Against Seattle, we again see the increased pressure – particularly up top at the points – and on the half-wall. The Mark Giordano giveaway is horrible, but everything leading up to it from a structural standpoint is very sound. In the clip right afterward, the Leafs funnel the puck low thanks to their pressure up top before clearing the net effectively.
In their game against Minnesota, the Leafs took a penalty with a few minutes left in a tie game and remained aggressive. They attacked the half-wall and forced their hand. Even though the Wild got a shot off, they made it uncomfortable to get there and then successfully cleared.
Staying aggressive in a tough situation – in a tie game, on a late penalty, on home ice, while trying to preserve a point – is a good sign. It would’ve been easy to play it safe there, but on the PK, safe is death.
Special teams have been a massive storyline in the Leafs’ playoff futility over the years. Now that March is here, we’ll anxiously watch to see if their power play does its annual fall-off-a-cliff routine. On the other side of special teams, though, the penalty kill is showing positive signs of life – or aggressiveness – and that’s great news.
– With all the talk of Alex Kerfoot vs. Pierre Engvall, one thing to note (which is highlighted above): The coaching staff trusts Kerfoot on the penalty kill. He is a staple for them there. Engvall was a fixture at five-on-five and really nowhere else. He was also a massive question mark at playoff time given his past performances in the postseason. You can see how it adds up one way over the other.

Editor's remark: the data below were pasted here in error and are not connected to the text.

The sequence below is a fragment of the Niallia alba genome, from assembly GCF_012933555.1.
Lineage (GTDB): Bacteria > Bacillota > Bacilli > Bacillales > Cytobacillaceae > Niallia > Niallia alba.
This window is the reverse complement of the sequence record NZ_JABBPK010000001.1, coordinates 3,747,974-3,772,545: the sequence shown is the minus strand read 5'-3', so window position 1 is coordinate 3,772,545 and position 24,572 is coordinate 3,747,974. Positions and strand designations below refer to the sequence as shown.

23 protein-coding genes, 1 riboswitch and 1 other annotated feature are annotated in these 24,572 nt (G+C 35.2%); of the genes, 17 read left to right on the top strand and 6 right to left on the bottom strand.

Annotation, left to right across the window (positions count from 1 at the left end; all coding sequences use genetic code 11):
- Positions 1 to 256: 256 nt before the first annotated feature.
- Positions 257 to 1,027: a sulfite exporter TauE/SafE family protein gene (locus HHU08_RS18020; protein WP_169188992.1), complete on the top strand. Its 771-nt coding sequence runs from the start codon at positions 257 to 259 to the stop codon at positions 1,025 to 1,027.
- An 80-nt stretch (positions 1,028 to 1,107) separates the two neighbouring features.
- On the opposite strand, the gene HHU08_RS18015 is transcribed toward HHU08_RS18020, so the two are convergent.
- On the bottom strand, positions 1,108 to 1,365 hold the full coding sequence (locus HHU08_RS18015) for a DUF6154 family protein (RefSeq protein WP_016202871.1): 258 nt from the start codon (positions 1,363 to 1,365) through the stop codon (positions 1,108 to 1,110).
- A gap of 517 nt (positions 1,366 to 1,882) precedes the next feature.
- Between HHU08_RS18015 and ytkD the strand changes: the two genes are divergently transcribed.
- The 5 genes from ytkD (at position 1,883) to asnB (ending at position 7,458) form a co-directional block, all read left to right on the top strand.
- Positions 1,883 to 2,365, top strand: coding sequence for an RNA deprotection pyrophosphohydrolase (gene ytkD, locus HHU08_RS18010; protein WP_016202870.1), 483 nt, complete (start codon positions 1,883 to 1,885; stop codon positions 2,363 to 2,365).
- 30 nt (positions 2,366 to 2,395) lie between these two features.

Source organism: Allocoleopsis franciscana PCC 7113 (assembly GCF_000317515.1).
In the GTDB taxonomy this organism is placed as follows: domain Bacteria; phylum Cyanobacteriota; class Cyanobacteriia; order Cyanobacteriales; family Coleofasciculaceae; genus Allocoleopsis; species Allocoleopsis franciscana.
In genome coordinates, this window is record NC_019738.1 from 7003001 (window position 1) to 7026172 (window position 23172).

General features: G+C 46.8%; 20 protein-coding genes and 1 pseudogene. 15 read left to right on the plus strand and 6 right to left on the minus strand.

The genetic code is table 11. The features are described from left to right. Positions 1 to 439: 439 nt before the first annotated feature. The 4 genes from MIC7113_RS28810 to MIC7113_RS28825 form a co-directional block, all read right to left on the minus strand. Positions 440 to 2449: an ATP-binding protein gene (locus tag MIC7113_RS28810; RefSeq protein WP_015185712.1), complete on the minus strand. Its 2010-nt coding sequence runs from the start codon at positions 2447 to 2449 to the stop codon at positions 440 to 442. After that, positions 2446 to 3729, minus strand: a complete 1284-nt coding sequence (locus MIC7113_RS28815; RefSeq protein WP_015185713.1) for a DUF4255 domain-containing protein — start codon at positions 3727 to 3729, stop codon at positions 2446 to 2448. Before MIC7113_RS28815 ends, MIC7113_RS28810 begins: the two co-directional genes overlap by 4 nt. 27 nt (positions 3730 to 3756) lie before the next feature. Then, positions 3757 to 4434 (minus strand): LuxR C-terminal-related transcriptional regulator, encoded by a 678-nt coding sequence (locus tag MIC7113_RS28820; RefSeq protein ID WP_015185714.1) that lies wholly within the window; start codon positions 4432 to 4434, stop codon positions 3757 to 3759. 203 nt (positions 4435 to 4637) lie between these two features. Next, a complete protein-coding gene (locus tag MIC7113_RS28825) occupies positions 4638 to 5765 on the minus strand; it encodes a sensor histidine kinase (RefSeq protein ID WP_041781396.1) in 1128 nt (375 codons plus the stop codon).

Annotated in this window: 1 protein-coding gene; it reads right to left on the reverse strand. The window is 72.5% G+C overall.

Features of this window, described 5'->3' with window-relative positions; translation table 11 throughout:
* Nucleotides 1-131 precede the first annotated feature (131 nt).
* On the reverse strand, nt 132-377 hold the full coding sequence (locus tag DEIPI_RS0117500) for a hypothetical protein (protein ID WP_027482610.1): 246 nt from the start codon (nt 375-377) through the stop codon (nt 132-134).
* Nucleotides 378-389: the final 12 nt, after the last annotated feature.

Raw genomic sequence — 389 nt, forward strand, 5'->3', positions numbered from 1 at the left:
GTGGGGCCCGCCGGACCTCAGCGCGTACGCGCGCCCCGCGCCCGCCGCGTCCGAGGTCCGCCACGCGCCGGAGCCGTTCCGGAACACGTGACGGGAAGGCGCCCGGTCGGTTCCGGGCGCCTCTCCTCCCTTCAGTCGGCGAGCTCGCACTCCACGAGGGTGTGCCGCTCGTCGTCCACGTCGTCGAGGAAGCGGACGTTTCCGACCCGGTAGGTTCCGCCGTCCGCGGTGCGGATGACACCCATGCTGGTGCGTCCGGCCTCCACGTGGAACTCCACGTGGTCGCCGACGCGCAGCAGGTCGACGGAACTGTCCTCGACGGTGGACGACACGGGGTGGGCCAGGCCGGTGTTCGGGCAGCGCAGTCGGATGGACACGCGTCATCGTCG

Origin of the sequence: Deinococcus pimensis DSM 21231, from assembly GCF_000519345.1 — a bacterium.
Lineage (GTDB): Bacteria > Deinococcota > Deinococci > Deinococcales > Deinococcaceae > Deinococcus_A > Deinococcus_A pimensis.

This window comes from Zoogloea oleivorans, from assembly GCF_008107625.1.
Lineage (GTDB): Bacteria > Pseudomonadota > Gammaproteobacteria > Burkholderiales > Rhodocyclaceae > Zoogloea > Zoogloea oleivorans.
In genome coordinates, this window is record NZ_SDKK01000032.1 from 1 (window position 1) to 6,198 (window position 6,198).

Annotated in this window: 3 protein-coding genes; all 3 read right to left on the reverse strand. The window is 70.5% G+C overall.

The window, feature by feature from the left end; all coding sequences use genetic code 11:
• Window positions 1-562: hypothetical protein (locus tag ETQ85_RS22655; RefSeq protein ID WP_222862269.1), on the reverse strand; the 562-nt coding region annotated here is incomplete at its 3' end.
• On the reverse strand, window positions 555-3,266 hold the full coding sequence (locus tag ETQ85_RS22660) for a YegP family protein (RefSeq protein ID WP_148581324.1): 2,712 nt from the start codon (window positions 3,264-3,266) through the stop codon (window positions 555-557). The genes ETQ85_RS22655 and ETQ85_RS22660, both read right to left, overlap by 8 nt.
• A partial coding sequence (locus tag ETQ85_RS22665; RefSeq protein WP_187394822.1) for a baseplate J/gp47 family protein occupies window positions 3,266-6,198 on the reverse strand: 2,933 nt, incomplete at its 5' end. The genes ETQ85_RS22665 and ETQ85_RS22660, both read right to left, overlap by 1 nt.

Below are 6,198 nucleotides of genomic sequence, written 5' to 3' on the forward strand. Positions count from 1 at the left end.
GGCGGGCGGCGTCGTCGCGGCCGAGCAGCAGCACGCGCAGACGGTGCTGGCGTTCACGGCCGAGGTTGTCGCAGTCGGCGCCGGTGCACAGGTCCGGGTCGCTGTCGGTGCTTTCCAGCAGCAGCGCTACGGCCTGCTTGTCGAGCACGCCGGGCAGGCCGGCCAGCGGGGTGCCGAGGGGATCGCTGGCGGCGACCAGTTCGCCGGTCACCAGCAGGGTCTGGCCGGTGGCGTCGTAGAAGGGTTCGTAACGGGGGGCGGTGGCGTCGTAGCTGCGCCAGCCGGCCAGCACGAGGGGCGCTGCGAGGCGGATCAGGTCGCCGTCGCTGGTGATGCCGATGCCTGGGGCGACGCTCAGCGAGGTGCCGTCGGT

– I am still largely digesting the flurry of activity from the Leafs, but by and large, the group feels a forward short. I can’t get to three proper lines on paper. Ryan O’Reilly can carry a line on his own, but who are his linemates going to be? Alex Kerfoot and Noel Acciari? Maybe Calle Jarnkrok, but who goes into the top six then? Again, Kerfoot? Sam Lafferty and Zach Aston-Reese are really fourth-liners. They look to be one forward shy.
– One Washington forward who is available and the Leafs actually offered a contract to before: Conor Sheary. The Leafs, of course, went after Erik Gustafsson instead, and then they went out of their way to acquire Luke Schenn for a third-round pick. It makes me wonder if there’s still another shoe to drop on defense.
– A few years ago, Kyle Dubas gave up a third-round pick for David Rittich and a fifth-round pick for Ben Hutton. Neither played in the playoffs and neither re-signed. It’s possible he just doesn’t care about shedding picks when he really wants depth for a playoff run.
– The Leafs’ win in Seattle improved Ilya Samsonov’s road record to 5-5-1 and bumped his road save percentage up five percentage points to .904. I often think the home/road splits are more of an anomaly than an actual long-term issue of note, but within the confines of a season, I do think a goalie needs to prove he’s able to steady the ship and break the trend at some point. Keefe made a note of the splits earlier in the season, mentioning a desire to get Samsonov going on the road and Matt Murray going at home.
Samsonov was really good against the Kraken on the road on Sunday. Seattle was credited with 20 scoring chances in the game including a number of opportunities in the slot. He stood tall. Early on in the game, the Leafs were (strangely) a mess for the first five minutes, coughing the puck up repeatedly. They probably deserved to be down multiple goals at one point. It was a positive road performance for Samsonov to start the west coast trip.
– It’s worth noting that the best solution to boosting anyone’s offense – getting John Tavares going, helping Ryan O’Reilly start hot, getting Auston Matthews scoring again – is to pair them with Mitch Marner. The list of players who have enjoyed career years alongside him is hilariously long: Tyler Bozak, JVR (in goals), Tavares, Matthews, Michael Bunting, and Alex Kerfoot, to name a few. It is amazing how much Marner can drive his lines off the wing and how even star centers are at their best with him rather than vice versa.